• LegacyExchangeDN (flow as proxyAddress, "x500:<LegacyExchangeDN>"): The LegacyExchangeDN must be present on target MailUser as x500: proxyAddress. In addition, you also need to copy all x500 addresses from the source mailbox to the target mail user. The move processes won't proceed if these aren't present on the target object. Also, this step is important for enabling reply ability for emails that are sent before migration. The sender/recipient address in each email item and the auto-complete cache in Microsoft Outlook and in Microsoft Outlook Web App (OWA) uses the value of the LegacyExchangeDN attribute. If a user cannot be located using the LegacyExchangeDN value then the delivery of email messages may fail with a 5.1.1 NDR.
      • UserPrincipalName: UPN will align to the user's NEW identity or target company (for example,
      • Primary SMTPAddress: Primary SMTP address will align to the user's NEW company (for example,
      • TargetAddress/ExternalEmailAddress: MailUser will reference the user's current mailbox hosted in source tenant (for example When assigning this value, verify that you have/are also assigning PrimarySMTPAddress or this value will set the PrimarySMTPAddress, which will cause move failures.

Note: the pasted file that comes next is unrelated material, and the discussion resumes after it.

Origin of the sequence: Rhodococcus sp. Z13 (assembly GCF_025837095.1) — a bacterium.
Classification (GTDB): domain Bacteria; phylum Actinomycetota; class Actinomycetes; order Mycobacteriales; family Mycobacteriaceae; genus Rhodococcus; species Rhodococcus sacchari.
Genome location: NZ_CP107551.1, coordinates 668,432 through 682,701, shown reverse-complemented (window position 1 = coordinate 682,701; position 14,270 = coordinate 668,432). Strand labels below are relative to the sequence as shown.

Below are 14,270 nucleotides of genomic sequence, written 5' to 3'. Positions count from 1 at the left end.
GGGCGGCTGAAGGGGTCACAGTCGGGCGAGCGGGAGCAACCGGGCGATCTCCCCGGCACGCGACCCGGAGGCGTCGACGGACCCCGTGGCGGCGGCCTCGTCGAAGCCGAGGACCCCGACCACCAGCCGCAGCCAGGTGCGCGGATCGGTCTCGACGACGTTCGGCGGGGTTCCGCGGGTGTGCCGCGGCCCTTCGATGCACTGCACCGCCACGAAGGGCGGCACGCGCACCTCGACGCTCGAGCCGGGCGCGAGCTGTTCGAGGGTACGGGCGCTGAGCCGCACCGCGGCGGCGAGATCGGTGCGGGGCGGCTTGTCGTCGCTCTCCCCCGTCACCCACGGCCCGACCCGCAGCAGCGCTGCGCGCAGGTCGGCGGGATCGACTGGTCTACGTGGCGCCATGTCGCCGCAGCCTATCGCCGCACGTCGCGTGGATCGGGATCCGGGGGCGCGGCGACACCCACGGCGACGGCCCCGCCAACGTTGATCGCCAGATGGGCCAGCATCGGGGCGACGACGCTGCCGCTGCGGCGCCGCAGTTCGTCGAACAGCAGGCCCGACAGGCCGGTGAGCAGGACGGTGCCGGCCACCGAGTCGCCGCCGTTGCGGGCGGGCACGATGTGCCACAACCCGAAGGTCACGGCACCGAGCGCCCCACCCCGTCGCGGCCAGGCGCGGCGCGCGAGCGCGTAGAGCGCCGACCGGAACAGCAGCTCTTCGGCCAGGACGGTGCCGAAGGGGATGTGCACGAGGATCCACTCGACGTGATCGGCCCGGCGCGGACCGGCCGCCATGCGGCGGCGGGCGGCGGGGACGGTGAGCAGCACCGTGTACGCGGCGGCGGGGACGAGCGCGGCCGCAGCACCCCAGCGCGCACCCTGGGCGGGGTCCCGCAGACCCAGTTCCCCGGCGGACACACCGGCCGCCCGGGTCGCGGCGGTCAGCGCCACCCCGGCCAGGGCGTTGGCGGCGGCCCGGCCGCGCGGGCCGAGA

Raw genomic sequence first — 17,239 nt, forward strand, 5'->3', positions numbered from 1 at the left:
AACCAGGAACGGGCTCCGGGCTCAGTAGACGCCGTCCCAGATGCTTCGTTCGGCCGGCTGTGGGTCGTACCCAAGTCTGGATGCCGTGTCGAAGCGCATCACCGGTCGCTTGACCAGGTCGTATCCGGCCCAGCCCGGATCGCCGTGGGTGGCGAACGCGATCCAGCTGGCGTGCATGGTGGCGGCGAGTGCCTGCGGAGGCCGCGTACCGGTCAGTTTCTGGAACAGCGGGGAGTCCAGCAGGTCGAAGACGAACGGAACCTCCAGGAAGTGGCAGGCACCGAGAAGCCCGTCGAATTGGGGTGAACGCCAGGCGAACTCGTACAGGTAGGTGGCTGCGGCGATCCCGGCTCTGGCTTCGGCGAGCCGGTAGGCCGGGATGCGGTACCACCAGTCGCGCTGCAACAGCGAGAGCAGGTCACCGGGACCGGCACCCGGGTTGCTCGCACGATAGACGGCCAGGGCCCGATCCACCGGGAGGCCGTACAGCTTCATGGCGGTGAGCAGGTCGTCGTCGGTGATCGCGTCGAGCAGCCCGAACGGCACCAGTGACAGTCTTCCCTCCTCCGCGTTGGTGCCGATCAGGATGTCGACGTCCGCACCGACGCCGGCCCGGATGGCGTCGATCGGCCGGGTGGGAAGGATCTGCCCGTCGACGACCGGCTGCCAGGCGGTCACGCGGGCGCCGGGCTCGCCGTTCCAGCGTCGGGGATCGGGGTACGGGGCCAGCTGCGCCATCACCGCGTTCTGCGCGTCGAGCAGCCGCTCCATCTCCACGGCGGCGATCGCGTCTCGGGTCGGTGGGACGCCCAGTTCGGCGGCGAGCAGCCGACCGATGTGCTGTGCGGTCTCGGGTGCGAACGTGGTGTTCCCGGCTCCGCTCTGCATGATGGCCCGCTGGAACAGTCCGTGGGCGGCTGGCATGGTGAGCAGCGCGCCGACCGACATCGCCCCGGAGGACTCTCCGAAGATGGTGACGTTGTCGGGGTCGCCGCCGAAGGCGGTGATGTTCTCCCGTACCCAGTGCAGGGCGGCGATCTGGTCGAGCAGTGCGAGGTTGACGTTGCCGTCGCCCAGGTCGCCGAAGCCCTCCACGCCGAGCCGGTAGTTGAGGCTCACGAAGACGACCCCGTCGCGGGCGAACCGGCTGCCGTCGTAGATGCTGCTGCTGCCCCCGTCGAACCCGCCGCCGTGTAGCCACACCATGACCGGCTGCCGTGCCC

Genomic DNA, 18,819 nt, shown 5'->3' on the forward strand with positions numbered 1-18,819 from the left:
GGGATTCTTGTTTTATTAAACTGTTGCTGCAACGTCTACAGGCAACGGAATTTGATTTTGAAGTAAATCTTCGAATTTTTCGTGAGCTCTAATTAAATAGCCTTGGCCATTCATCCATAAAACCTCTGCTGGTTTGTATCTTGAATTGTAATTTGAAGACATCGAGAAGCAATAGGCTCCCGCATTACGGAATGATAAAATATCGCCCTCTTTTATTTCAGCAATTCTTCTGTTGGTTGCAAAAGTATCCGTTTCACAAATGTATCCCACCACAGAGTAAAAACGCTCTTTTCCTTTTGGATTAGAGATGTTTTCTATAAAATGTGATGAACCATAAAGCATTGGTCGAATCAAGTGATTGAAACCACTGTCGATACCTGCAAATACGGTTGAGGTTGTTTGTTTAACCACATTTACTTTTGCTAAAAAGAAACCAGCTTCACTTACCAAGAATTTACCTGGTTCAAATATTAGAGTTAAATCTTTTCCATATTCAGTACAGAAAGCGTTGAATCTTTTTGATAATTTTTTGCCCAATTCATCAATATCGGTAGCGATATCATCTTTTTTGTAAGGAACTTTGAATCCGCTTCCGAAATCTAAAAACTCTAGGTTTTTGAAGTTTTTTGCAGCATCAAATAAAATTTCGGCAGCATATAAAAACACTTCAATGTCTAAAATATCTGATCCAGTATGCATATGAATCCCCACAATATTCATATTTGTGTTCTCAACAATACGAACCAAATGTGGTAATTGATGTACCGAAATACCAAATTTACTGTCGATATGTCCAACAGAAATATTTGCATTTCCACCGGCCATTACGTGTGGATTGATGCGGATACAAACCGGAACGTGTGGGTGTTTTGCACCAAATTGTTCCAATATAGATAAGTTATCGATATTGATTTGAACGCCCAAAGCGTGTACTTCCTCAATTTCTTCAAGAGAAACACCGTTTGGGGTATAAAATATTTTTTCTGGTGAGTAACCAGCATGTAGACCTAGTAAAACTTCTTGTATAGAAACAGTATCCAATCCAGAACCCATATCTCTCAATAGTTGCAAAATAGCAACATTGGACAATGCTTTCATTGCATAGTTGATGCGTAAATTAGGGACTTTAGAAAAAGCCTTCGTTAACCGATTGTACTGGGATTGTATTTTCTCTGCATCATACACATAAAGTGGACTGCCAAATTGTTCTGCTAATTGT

• You can't add legacy smtp proxy addresses from source mailbox to target MailUser. For example, you can't maintain on the MEU in tenant objects). Domains are associated with one Azure AD or Exchange Online tenant only.

      Example target MailUser object:

      Attribute Value
      Alias LaraN
      RecipientType MailUser
      RecipientTypeDetails MailUser
      ExchangeGuid 1ec059c7-8396-4d0b-af4e-d6bd4c12a8d8
      LegacyExchangeDN /o=First Organization/ou=Exchange Administrative Group (FYDIBOHF23SPDLT)/cn=Recipients/cn=74e5385fce4b46d19006876949855035Lara
      EmailAddresses x500:/o=First Organization/ou=Exchange Administrative Group (FYDIBOHF23SPDLT)/cn=Recipients/cn=d11ec1a2cacd4f81858c81907273f1f9-Lara

      Example source Mailbox object:

      Attribute Value
      Alias LaraN
      RecipientType UserMailbox
      RecipientTypeDetails UserMailbox
      ExchangeGuid 1ec059c7-8396-4d0b-af4e-d6bd4c12a8d8
      LegacyExchangeDN /o=First Organization/ou=Exchange Administrative Group (FYDIBOHF23SPDLT)/cn=Recipients/cn=d11ec1a2cacd4f81858c81907273f1f9Lara
    • Additional attributes may be included in Exchange hybrid write-back already. If not, they should be included.

    • msExchBlockedSendersHash – Writes back online safe and blocked sender data from clients to on-premises Active Directory.